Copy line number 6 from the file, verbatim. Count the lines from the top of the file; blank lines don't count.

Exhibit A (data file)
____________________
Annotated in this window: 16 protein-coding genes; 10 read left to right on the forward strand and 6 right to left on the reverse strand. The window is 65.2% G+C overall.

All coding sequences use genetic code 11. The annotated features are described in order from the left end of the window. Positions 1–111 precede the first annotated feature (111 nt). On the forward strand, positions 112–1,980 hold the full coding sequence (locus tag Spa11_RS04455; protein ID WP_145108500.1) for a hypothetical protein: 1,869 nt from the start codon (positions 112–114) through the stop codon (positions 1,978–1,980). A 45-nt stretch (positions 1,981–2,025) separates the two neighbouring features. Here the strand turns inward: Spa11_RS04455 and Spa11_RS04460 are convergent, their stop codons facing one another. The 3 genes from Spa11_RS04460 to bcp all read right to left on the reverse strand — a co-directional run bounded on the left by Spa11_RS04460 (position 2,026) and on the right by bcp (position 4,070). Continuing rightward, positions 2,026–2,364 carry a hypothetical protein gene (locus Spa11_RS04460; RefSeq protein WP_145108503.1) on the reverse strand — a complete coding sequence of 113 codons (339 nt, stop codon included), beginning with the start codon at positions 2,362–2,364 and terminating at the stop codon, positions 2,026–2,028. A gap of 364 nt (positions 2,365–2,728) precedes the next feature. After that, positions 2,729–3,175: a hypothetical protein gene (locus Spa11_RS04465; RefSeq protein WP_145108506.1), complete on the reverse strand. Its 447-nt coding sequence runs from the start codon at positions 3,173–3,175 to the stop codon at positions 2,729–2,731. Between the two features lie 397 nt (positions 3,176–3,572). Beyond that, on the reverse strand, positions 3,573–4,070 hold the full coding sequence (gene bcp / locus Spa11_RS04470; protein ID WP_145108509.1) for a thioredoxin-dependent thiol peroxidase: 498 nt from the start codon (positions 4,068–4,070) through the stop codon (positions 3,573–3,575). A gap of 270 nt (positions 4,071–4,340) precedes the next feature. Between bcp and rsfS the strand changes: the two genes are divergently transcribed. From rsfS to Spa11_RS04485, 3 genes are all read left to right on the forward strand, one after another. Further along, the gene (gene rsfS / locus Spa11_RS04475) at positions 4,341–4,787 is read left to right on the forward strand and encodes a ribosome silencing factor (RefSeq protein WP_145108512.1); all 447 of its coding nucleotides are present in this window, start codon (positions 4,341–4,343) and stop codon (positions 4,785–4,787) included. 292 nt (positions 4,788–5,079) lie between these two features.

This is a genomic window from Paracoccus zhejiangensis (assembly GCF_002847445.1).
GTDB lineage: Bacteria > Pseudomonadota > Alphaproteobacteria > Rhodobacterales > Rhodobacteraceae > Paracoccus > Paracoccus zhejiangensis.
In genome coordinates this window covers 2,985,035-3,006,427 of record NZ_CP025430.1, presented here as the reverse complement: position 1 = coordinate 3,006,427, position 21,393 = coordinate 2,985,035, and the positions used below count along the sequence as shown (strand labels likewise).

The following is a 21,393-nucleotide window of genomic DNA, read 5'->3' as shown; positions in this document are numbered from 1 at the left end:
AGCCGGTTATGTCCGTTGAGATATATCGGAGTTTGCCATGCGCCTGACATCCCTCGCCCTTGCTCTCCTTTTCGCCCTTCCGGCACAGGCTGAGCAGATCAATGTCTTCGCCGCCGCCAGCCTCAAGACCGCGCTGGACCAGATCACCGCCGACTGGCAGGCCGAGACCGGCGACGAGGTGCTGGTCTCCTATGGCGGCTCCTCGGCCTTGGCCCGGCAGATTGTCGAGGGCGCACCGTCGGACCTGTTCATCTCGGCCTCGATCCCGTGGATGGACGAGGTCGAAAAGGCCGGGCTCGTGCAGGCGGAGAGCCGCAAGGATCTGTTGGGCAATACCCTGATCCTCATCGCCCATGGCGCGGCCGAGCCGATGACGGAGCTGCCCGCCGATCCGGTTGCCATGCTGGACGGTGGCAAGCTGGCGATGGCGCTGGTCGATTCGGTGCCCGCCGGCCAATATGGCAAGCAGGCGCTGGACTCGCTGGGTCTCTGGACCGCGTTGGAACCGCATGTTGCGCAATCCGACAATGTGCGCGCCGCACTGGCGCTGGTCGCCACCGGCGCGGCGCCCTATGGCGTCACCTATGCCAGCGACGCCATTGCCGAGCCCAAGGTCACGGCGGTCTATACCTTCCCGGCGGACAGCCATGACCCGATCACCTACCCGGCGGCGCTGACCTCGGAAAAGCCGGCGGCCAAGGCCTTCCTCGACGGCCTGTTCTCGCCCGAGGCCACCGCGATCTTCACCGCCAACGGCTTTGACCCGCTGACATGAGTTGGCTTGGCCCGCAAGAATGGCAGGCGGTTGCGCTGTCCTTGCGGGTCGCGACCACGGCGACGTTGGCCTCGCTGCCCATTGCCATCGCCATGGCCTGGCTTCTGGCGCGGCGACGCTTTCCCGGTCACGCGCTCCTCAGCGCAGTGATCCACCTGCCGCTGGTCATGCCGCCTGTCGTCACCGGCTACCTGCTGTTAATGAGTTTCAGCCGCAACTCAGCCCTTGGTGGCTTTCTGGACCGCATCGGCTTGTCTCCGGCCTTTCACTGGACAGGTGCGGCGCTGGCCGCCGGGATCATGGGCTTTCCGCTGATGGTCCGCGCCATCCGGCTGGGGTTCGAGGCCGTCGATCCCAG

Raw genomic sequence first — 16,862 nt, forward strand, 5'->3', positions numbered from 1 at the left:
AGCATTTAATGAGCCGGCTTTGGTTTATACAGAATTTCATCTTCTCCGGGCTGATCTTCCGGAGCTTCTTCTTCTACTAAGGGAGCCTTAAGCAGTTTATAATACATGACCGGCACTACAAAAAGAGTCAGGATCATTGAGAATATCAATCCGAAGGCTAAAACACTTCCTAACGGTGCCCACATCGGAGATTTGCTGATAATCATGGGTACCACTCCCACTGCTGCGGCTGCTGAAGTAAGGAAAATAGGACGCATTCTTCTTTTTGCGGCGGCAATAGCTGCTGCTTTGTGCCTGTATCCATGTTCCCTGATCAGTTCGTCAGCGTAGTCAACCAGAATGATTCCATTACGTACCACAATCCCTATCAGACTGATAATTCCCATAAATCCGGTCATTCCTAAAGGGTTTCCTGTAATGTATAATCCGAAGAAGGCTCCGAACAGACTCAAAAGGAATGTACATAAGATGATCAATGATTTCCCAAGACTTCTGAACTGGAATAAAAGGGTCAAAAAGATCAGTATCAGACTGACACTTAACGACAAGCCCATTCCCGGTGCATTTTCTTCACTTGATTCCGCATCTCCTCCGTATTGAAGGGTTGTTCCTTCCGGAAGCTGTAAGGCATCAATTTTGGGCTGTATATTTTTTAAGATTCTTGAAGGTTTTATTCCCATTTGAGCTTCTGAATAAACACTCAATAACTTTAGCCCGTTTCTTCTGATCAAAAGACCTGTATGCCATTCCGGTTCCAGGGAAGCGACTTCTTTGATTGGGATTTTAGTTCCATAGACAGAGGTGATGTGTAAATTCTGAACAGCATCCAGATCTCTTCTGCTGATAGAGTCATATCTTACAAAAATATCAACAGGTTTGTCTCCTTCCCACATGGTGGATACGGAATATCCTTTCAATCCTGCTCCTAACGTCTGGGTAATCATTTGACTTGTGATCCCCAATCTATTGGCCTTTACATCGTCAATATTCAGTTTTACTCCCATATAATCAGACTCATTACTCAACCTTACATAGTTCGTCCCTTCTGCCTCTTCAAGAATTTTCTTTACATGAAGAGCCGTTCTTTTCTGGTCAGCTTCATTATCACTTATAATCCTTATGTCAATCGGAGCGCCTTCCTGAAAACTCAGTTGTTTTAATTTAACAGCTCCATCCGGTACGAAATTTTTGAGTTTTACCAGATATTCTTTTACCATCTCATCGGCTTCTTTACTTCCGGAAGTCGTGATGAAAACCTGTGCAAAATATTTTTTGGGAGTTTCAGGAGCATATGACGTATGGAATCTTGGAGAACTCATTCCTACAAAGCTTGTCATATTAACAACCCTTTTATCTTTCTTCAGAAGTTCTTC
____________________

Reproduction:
The following is a 21,393-nucleotide window of genomic DNA, read 5'->3' as shown; positions in this document are numbered from 1 at the left end: